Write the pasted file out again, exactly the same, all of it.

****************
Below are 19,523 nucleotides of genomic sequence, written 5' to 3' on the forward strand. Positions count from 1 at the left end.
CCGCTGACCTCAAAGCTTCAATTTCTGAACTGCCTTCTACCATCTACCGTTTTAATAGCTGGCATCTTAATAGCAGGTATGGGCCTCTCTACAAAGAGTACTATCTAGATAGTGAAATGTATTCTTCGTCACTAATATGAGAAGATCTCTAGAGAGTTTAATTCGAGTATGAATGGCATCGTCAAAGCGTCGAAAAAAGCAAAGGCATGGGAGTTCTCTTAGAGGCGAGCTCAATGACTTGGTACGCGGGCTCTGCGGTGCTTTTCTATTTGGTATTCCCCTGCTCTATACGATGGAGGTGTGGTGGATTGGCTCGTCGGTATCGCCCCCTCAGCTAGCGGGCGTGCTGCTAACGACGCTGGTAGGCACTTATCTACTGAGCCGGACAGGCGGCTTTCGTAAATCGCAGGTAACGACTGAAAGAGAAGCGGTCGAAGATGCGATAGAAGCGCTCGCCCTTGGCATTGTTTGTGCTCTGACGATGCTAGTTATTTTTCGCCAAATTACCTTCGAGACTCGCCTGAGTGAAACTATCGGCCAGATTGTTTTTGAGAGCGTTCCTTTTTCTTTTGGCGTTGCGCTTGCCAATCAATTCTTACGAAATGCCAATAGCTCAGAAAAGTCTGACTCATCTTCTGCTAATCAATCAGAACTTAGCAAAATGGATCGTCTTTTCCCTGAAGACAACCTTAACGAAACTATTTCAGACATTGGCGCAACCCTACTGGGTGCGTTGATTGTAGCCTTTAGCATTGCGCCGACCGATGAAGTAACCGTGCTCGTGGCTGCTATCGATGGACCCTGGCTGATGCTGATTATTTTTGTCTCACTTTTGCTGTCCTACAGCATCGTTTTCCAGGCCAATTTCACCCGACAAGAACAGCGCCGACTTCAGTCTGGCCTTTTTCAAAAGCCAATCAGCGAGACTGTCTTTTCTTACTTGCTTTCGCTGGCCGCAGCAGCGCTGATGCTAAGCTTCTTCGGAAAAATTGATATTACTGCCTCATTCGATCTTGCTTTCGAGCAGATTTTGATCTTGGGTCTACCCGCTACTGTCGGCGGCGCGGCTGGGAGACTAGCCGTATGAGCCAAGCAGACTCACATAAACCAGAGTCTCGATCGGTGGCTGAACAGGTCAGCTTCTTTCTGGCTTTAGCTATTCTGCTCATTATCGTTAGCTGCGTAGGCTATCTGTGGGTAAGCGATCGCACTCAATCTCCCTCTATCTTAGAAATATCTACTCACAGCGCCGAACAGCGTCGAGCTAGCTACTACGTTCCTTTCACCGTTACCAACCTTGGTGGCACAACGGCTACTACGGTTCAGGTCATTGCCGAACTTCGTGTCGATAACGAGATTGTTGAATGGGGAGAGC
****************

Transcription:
Below are 19,523 nucleotides of genomic sequence, written 5' to 3' on the forward strand. Positions count from 1 at the left end.
CCGCTGACCTCAAAGCTTCAATTTCTGAACTGCCTTCTACCATCTACCGTTTTAATAGCTGGCATCTTAATAGCAGGTATGGGCCTCTCTACAAAGAGTACTATCTAGATAGTGAAATGTATTCTTCGTCACTAATATGAGAAGATCTCTAGAGAGTTTAATTCGAGTATGAATGGCATCGTCAAAGCGTCGAAAAAAGCAAAGGCATGGGAGTTCTCTTAGAGGCGAGCTCAATGACTTGGTACGCGGGCTCTGCGGTGCTTTTCTATTTGGTATTCCCCTGCTCTATACGATGGAGGTGTGGTGGATTGGCTCGTCGGTATCGCCCCCTCAGCTAGCGGGCGTGCTGCTAACGACGCTGGTAGGCACTTATCTACTGAGCCGGACAGGCGGCTTTCGTAAATCGCAGGTAACGACTGAAAGAGAAGCGGTCGAAGATGCGATAGAAGCGCTCGCCCTTGGCATTGTTTGTGCTCTGACGATGCTAGTTATTTTTCGCCAAATTACCTTCGAGACTCGCCTGAGTGAAACTATCGGCCAGATTGTTTTTGAGAGCGTTCCTTTTTCTTTTGGCGTTGCGCTTGCCAATCAATTCTTACGAAATGCCAATAGCTCAGAAAAGTCTGACTCATCTTCTGCTAATCAATCAGAACTTAGCAAAATGGATCGTCTTTTCCCTGAAGACAACCTTAACGAAACTATTTCAGACATTGGCGCAACCCTACTGGGTGCGTTGATTGTAGCCTTTAGCATTGCGCCGACCGATGAAGTAACCGTGCTCGTGGCTGCTATCGATGGACCCTGGCTGATGCTGATTATTTTTGTCTCACTTTTGCTGTCCTACAGCATCGTTTTCCAGGCCAATTTCACCCGACAAGAACAGCGCCGACTTCAGTCTGGCCTTTTTCAAAAGCCAATCAGCGAGACTGTCTTTTCTTACTTGCTTTCGCTGGCCGCAGCAGCGCTGATGCTAAGCTTCTTCGGAAAAATTGATATTACTGCCTCATTCGATCTTGCTTTCGAGCAGATTTTGATCTTGGGTCTACCCGCTACTGTCGGCGGCGCGGCTGGGAGACTAGCCGTATGAGCCAAGCAGACTCACATAAACCAGAGTCTCGATCGGTGGCTGAACAGGTCAGCTTCTTTCTGGCTTTAGCTATTCTGCTCATTATCGTTAGCTGCGTAGGCTATCTGTGGGTAAGCGATCGCACTCAATCTCCCTCTATCTTAGAAATATCTACTCACAGCGCCGAACAGCGTCGAGCTAGCTACTACGTTCCTTTCACCGTTACCAACCTTGGTGGCACAACGGCTACTACGGTTCAGGTCATTGCCGAACTTCGTGTCGATAACGAGATTGTTGAATGGGGAGAGC